Shadow Army: ABC Discloses Use of Blackwater Contractors as Possible Mercenaries

Brian Ross at ABC has aired the results of his investigation into the use of alleged mercenaries by the United States. I was interviewed on the story, though I was obviously not at liberty to discuss it before it aired yesterday. Ross found evidence that private contractors were being used in Afghanistan, Pakistan, and Iraq for combat missions — a role that raises very disturbing legal and policy questions.

The ABC storyis based on four current and former U.S. military and intelligence officers. The New York Times has also reported that raids against Iraqi insurgents were conducted “almost nightly” between 2004 and 2006, and “the operations became so routine that the lines supposedly dividing the Central Intelligence Agency, the military and Blackwater became blurred.”

Congress has historically moved against the use of private contractors for such purposes. The Defense Department bars the use of private security contractors (PSCs) for combat operations. In the FY2008 National Defense Authorization Act (NDAA), Congress required full reporting on the use and weaponry of PSCs. Such contractors have been involved in controversial shootings such as the shooting of 17 Iraqi civilians at a Baghdad traffic circle in Nisoor Square by Blackwater employees.

The debate over PSCs has been over their use in combat areas, not just their use in combat — a role restricted for our regular forces. However, even their use in combat areas is viewed as inimical by military professionals. The executive summary for the U.S. Naval Academy’s 9th Annual McCain Conference on Ethics and Military Leadership stated this position recently:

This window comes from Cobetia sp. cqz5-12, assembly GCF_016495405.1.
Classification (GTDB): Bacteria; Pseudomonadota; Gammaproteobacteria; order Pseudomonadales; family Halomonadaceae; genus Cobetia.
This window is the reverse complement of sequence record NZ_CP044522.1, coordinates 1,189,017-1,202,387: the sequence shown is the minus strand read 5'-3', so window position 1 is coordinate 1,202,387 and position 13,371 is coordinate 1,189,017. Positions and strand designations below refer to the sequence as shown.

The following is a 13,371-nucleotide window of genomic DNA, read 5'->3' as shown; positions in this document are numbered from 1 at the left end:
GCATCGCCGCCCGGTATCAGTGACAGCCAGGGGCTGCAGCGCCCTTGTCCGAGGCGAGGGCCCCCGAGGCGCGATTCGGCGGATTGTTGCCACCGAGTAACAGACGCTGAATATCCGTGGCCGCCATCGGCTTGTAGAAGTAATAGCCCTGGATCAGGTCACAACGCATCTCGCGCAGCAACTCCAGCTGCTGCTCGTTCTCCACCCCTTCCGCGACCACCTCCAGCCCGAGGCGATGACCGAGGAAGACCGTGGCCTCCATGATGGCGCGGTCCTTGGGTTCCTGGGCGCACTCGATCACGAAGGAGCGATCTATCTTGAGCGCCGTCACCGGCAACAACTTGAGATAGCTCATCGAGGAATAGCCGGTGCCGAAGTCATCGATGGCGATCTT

We therefore conclude that contractors should not be deployed as security guards, sentries, or even prison guards within combat areas. APSCs should be restricted to appropriate support functions and those geographic areas where the rule of law prevails. In irregular warfare (IW) environments, where civilian cooperation is crucial, this restriction is both ethically and
strategically necessary.

This, however, is not a new position. Congress moved against the use of the Pinkerton Detective Agency after abuses found in crackdown against union organizers. The Anti-Pinkerton Act of 1893 (5 U.S.C. § 3108) barred the government from using private police companies and courts in cases like United States ex rel. Weinberger v. Equifax, 557 F.2d 456, 462 (5th Cir. 1977,) have interpreted this law as barring mercenary contracts. However, the government has blurred the line in Iraq and Afghanistan by defining companies like Blackwater as “guards” and security staff who are allowed to use lethal force in self-defense. See 71 Fed. Reg. 34826.

The CIA has always worked on the principle that it is easier to ask for forgiveness than permission. However, this may have gone too far. As I stated to ABC, the descriptions given by its sources indicate the use of private contractors in clear combat operations. That would, in my opinion, raise serious legal questions.

The New York Times is also reporting that contracts with Blackwater have been cancelled and that there has been significant complaints about the work of a company called Xe Services, which was run by a division of the company called Blackwater Select.

The Pentagon has denied the use of contractors in combat missions despite the ABC sources. It, however, has refused to discuss the use of such private soldiers in the Vibrant Fury operation in 2006.

The use of mercenaries by the United States could have terrible consequences. Such soldiers are not covered by such things as the Geneva conventions and would have little protection if captured. Moreover, regular soldiers could be treated as mercenaries when captured if we blur the distinction. Finally, there was once a robust market for mercenaries that the United States played a major role in shutting down. If we are seen as now employing mercenaries, it could encourage other nations to expand their own use of such private soldiers.